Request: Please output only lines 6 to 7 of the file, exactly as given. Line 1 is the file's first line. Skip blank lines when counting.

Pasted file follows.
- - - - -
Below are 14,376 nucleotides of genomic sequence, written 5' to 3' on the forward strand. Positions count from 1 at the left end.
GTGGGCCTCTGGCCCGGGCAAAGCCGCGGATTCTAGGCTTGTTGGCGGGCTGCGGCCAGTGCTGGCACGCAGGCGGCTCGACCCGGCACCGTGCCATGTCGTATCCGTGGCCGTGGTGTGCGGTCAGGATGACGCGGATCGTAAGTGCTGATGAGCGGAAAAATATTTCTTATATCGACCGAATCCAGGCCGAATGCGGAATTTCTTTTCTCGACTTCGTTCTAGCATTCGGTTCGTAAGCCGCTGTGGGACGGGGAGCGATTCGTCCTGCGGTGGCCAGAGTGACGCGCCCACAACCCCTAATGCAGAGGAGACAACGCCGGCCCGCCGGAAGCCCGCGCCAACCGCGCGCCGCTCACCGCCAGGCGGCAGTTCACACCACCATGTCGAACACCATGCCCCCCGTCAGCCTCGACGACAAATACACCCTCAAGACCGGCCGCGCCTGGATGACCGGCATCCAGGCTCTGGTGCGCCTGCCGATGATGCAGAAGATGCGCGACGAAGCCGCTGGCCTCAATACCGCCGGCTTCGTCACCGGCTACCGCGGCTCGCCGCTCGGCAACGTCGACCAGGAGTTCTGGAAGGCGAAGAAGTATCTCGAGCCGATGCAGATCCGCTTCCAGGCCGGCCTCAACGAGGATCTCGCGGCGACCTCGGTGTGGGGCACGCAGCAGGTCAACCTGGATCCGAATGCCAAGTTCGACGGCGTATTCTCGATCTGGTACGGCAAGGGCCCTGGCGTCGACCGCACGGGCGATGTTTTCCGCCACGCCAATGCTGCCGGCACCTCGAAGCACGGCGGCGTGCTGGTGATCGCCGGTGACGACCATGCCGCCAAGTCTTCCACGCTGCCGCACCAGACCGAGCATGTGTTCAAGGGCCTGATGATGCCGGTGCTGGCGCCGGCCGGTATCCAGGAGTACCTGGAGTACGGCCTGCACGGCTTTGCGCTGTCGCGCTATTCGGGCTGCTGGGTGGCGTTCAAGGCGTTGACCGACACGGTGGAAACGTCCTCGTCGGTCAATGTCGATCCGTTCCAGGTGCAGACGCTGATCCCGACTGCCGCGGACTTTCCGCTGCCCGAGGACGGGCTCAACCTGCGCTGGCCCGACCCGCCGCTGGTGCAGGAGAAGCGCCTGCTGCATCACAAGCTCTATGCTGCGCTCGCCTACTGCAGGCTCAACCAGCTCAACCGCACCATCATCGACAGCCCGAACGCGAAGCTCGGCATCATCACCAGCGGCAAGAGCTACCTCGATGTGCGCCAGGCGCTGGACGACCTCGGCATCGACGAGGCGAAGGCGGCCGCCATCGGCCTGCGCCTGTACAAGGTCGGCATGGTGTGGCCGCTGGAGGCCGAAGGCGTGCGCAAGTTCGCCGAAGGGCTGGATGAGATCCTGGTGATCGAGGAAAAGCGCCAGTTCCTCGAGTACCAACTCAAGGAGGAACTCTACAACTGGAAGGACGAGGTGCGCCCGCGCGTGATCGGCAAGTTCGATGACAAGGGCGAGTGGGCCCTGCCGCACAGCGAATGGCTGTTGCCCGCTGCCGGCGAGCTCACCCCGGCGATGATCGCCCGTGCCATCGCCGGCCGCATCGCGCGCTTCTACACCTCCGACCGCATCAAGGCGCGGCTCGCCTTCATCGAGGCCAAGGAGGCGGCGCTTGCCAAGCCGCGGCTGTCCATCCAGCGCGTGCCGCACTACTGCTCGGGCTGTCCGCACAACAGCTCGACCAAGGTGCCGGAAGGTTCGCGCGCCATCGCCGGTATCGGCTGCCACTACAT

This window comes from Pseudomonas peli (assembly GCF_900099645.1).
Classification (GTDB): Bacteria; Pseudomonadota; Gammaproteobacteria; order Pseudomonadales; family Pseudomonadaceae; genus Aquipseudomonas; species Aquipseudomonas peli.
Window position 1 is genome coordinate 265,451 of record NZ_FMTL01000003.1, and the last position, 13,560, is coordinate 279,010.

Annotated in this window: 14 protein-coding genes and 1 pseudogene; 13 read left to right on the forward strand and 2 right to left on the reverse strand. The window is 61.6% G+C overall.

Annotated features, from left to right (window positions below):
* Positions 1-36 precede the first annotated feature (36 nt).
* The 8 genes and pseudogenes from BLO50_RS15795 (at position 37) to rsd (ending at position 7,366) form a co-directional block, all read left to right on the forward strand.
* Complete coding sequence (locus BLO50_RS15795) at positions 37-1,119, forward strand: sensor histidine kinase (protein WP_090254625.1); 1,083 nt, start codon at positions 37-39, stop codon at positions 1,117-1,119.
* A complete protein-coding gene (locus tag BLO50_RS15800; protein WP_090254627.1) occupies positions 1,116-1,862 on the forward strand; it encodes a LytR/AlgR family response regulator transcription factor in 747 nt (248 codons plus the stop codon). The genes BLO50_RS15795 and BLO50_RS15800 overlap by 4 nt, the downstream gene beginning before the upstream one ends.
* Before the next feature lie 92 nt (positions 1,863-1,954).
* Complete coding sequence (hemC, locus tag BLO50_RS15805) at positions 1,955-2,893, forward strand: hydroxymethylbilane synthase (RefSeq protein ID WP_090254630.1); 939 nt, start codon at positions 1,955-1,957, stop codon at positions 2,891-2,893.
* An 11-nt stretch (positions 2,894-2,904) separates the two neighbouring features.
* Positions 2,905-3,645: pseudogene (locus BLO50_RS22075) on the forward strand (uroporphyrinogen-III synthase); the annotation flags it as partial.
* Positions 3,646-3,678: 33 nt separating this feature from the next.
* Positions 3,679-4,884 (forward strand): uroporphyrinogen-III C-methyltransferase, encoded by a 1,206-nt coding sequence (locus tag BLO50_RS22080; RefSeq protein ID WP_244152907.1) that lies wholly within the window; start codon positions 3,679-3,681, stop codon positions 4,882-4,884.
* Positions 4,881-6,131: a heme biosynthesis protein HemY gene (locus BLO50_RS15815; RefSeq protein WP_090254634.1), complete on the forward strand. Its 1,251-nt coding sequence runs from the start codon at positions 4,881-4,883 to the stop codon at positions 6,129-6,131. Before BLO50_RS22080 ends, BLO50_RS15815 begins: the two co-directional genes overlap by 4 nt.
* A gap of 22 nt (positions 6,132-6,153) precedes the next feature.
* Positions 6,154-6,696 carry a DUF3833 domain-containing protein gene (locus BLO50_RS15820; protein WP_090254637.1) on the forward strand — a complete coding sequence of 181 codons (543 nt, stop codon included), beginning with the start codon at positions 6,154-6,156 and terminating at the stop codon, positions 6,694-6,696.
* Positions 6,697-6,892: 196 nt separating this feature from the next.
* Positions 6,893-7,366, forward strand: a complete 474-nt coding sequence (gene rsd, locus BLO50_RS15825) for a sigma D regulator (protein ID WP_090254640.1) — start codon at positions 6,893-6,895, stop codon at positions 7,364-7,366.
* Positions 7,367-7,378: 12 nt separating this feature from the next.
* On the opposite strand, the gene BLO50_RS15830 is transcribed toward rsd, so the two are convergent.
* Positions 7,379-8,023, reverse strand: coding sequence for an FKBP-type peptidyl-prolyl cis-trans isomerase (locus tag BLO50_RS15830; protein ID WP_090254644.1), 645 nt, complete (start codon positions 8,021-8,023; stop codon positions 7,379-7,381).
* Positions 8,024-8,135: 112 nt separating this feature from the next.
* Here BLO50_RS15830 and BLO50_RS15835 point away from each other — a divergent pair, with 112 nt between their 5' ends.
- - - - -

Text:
Annotated in this window: 14 protein-coding genes and 1 pseudogene; 13 read left to right on the forward strand and 2 right to left on the reverse strand. The window is 61.6% G+C overall.

Annotated features, from left to right (window positions below):